Winter Olympics: US Ski Star Lindsey Vonn 'Hurt' By Anti-American Claims
Lindsay Vonn said that she was determined to "just ignore the haters" who she said were trying to "tear me down".
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Lindsey Vonn admitted on Sunday that she was "hurt" by accusations that she is anti-American after the US ski star's outspoken stance against President Donald Trump. And Vonn, one of the most successful skiers of all time, said she plans to avoid speaking out again for the time being after she was subjected to abuse on Twitter for her opinions. Vonn, the 2010 Olympic downhill gold medallist, surprisingly failed to reach the podium in coming sixth in Saturday's super-G at the Pyeongchang Olympics. The race was won by Czech snowboarder Ester Ledecka in one of the biggest shocks in Winter Games history.
Vonn's disappointing performance was met with glee by some in the United States who did not take kindly to her comments saying that she would not visit Trump's White House if she won a medal.
Asked by AFP in Pyeongchang if she was "anti-American" -- a barb directed at her by her detractors -- she said: "That's so far from the truth. I'm the most American person you will ever find.
"I'm from Minnesota, from farmland, my family are solid, wholesome people and I love my country and I love competing for my country. I'm so proud to be here representing the United States.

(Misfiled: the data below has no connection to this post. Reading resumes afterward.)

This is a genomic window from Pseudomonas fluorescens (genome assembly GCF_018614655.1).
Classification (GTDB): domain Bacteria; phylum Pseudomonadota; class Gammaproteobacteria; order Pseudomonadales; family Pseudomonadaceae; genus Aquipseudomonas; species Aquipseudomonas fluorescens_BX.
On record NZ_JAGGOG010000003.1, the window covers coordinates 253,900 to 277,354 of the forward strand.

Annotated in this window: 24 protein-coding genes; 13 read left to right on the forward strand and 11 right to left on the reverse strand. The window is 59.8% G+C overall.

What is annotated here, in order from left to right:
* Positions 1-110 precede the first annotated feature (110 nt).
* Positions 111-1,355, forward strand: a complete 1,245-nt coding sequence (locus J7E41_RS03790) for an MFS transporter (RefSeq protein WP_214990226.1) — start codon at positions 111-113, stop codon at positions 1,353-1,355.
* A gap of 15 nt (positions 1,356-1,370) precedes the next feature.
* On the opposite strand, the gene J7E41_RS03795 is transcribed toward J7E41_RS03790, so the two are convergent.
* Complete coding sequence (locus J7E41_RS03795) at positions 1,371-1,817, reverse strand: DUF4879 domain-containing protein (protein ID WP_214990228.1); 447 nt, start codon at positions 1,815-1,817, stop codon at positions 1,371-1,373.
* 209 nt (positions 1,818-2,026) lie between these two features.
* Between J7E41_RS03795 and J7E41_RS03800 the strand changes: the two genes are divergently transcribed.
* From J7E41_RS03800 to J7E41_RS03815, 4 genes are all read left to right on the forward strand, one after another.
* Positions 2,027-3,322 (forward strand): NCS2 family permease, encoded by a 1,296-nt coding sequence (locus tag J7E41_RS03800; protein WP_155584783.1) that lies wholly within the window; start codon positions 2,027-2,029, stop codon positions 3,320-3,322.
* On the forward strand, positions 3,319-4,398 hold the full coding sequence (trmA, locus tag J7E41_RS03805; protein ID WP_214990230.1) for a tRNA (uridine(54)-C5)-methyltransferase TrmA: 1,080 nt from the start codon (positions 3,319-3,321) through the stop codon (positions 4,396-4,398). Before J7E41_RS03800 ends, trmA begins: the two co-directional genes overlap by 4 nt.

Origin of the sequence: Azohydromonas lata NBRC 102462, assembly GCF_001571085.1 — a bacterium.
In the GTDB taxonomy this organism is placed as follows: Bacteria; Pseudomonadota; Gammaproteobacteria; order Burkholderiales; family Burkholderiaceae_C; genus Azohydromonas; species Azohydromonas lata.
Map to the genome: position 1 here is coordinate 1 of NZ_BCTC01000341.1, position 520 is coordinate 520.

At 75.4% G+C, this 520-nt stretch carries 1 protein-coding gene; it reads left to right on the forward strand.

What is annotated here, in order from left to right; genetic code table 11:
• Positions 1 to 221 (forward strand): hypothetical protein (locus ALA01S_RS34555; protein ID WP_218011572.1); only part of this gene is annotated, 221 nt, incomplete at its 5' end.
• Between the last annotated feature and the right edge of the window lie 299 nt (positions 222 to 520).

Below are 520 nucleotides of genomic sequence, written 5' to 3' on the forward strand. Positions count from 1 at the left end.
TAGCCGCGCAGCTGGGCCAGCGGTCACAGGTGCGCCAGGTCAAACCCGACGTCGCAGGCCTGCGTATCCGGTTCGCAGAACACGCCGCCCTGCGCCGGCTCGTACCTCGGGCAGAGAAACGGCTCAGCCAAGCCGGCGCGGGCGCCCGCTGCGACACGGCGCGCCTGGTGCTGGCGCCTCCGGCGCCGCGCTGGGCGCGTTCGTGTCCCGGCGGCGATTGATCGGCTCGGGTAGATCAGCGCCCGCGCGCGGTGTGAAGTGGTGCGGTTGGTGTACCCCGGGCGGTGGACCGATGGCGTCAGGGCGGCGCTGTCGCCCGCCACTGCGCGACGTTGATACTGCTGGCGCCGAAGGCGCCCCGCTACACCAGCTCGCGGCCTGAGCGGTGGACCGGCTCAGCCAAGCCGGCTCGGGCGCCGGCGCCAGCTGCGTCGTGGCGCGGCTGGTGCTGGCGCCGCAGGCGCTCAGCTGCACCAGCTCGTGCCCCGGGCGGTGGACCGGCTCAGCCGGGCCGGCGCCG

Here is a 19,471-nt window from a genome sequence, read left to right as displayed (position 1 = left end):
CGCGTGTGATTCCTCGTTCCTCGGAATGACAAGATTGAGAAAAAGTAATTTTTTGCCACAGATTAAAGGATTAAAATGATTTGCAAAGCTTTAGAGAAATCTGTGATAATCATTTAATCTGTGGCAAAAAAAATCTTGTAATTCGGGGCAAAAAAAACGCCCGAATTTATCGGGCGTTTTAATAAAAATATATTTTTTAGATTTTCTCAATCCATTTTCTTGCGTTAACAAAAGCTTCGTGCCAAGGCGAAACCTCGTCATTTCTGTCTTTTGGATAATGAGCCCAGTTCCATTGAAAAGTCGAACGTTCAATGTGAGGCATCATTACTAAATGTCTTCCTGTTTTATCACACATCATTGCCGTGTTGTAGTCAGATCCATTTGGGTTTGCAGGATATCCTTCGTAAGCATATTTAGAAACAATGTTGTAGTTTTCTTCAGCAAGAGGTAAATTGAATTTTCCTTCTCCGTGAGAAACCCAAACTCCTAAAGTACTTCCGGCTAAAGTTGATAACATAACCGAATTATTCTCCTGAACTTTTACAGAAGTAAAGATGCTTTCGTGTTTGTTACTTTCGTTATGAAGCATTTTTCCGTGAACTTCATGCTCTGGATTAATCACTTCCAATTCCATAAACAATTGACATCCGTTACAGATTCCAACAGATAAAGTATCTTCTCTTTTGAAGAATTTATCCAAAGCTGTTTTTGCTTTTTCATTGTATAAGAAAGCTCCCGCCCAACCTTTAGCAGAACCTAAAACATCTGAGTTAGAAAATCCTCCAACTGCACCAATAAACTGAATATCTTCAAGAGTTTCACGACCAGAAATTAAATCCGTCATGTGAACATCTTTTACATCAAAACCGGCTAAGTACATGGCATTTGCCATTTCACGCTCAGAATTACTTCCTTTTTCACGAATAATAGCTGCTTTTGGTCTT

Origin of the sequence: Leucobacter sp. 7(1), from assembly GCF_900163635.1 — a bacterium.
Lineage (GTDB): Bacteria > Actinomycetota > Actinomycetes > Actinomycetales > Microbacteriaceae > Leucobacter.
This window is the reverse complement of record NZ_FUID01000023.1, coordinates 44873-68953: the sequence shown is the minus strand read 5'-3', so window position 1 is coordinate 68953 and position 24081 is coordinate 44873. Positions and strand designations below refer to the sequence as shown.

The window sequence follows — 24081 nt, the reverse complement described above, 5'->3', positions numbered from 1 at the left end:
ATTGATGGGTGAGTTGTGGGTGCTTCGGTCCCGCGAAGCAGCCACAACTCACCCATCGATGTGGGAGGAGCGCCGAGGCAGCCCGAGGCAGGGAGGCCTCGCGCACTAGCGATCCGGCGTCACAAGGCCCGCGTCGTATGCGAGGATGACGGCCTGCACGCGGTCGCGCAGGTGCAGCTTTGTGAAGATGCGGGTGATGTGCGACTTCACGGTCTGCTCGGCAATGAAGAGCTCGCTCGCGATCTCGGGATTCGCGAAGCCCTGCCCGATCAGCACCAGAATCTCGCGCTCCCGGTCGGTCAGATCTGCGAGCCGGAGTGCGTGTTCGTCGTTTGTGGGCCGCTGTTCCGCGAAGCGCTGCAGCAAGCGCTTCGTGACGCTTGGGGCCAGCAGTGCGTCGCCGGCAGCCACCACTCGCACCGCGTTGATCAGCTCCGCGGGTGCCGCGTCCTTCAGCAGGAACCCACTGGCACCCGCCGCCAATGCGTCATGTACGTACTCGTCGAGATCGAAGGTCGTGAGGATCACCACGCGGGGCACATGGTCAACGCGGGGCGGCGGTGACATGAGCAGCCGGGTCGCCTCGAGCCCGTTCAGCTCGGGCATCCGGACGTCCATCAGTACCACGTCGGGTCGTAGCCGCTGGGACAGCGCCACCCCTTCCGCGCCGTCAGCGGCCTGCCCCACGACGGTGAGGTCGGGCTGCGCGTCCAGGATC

"It hurts me when people say that because it's just not true."
- Backlash -
The more poisonous comments directed at Vonn on Twitter -- of which she is a frequent user -- included people saying they hoped she suffers a serious injury in competition.
The flak flew Vonn's way in December when she told CNN that in South Korea, "I hope to represent the people of the United States, not the president".
Vonn said Sunday she was determined to "just ignore the haters" who she said were trying to "tear me down".
But the 33-year-old hinted that the backlash threatened to get in the way of her bid for a second Olympic gold -- she missed the 2014 Sochi Games with injury, and this will most likely be her last Olympics.
"I'd like to say a lot but I feel like right now is not the time because I need to focus on my races and that's what's most important to me right now," said Vonn, after clocking the fastest time in the first training run for Wednesday's prestigious downhill.
"I think later on, if I still have a voice, I will express more of my opinion, but now is not the time.
"My opinions haven't changed, I've just chosen to focus on my sport right now and after these races, when there's a good opportunity where I can make a positive impact, then I will speak up again, but not right now."